Indeed, the spirit of collaboration is not only limited only to partnerships between banks and start-ups, but also is being fostered between Asian countries as well; the Monetary Authority of Singapore (MAS) signed an agreement towards the end of last year with the Korean Financial Services Commission (KFSC) of South Korea to pursue greater cooperation in fintech. Such efforts will continue to be essential for the development of fintech in the region, given the regulatory tangles that can occur in areas such as cross-border payments.

The acceleration of faster payments and open APIs

Expectations for digital payments in Asia are influenced by the lingering popularity of cash payments with its immediacy and minimum of fuss, though cashless systems are starting to see rapid adoption. Asian consumers are also famously mobile-first, turning to their smartphones for everything from shopping to banking services, which means that they are also used to the speed and convenience that mobile solutions usually emphasise.

Singapore is an early adopter of digital and real-time payments. Ravi Menon, Managing Director of MAS, announced the goal to make Singapore an electronic payments society with streamlined regulations to encourage the use of Fast and Secure Transfers (FAST) services, stating they are “grossly under-utilised”. He went on to say that the social costs of using cash and cheques approximated 0.5% of the country’s GDP, or about S$2 billion per year. Figures from MAS show that the use of such immediate payments systems do not cannibalize electronic transactions, but rather increase them overall.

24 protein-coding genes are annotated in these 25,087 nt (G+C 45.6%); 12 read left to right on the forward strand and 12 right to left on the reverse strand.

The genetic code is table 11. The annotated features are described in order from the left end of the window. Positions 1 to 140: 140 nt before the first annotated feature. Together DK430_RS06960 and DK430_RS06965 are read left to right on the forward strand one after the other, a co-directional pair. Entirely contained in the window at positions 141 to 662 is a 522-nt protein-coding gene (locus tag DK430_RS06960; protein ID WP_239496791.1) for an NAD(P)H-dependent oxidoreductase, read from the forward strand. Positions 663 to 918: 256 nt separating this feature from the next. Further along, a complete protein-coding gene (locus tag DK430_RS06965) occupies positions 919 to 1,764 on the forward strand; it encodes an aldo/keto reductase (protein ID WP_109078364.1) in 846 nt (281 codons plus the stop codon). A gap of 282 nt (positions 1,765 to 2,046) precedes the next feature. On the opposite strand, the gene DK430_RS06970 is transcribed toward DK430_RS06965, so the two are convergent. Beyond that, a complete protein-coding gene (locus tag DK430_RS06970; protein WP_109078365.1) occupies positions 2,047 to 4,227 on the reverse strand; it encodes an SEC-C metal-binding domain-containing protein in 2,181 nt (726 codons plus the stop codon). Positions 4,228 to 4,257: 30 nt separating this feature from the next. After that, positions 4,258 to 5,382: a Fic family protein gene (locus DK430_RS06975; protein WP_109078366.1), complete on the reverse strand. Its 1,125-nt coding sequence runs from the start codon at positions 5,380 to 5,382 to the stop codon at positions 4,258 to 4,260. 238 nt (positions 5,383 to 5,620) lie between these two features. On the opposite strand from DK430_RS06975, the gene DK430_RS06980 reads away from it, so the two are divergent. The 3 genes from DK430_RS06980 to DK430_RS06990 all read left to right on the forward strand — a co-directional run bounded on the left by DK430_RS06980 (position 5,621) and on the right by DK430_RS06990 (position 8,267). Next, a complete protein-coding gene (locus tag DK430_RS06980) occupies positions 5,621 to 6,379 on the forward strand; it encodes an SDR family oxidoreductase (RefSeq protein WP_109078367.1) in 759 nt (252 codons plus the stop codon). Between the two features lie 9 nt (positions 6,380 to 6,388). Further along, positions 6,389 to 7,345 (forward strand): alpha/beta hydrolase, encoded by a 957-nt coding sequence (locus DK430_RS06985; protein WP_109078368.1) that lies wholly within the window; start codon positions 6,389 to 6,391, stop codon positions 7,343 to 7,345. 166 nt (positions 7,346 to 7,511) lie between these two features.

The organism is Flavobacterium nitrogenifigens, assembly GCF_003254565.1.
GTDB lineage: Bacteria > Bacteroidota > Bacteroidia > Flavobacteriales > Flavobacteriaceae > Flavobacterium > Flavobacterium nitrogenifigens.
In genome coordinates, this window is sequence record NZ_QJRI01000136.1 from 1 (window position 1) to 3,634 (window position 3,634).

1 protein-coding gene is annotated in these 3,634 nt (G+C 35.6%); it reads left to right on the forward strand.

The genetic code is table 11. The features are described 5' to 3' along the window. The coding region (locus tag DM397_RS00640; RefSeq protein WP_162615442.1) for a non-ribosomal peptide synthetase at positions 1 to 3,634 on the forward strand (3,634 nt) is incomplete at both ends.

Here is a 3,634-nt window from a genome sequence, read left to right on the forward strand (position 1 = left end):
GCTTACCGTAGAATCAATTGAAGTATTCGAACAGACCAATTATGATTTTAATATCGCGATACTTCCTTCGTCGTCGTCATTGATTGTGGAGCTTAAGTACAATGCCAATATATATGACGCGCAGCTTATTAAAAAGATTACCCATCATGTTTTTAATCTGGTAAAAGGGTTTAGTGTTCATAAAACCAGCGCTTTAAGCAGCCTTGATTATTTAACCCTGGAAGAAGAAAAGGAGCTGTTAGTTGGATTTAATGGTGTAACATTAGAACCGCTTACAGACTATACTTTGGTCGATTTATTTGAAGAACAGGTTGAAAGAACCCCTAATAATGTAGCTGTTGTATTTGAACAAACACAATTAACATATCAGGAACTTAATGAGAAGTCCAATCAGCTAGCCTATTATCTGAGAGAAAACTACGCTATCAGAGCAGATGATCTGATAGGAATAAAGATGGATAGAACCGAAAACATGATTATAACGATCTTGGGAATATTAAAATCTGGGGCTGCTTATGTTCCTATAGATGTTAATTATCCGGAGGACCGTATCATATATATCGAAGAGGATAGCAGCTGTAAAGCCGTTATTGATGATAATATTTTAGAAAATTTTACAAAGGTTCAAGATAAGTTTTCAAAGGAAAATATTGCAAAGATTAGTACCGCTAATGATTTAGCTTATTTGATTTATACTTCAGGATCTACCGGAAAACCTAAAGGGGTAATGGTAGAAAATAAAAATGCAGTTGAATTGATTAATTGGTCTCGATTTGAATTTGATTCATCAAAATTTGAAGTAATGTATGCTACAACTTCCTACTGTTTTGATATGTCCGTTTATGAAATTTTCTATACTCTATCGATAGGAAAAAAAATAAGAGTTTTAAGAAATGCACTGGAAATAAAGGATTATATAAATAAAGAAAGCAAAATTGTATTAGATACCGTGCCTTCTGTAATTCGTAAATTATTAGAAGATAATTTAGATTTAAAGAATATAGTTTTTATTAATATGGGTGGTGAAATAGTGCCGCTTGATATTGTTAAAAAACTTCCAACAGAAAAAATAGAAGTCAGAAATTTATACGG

At the same time, another hot topic in Asia is open APIs, which allow banks to integrate the services and capabilities offered by fintech start-ups into their own platform. The creation of open APIs could be the key to developing a single delivery platform for financial services, and is another part of the larger trend towards collaboration and partnerships in the region, as well as the movement towards an open payments culture.

Next on the fintech agenda: Security

These are exciting times for fintech in Asia, with new opportunities opening up for both new and established players. However, as important as it is to work together to foster new innovations and business efficiencies, it is also important that all parties continue to be mindful of new security and fraud management needs.

As payments increasingly converge towards mobile and real-time payment formats, they require flexible payment engines. However, integrating existing legacy systems with newer systems or platforms can be a challenging and costly exercise, with many potential security issues that businesses need to stay on top of. Real-time payments also require institutions to adapt to real-time fraud management.

Similarly, while the use of open APIs can help facilitate collaboration and integration between systems, all parties involved will need to ensure that the protection of customer data remains a top priority.

At the same time, companies are finding that placing too much emphasis on security measures, especially ones that involve cumbersome steps and procedures for customers, can lead to customer experience issues. A fine balance thus needs to be struck between security and ensuring that innovation and customer experience remain unimpeded.

The challenge now is for organisations to evolve with the new, open payments ecosystem while ensuring security measures are sufficient. Banks are able to leverage fintech start-ups for the innovation and improved customer experience they bring to the table, while the banks themselves contribute their vast experience with data, resilience, reliability and customer protection. All in all, this makes the Asian region one to watch in the coming years when it comes to fintech growth.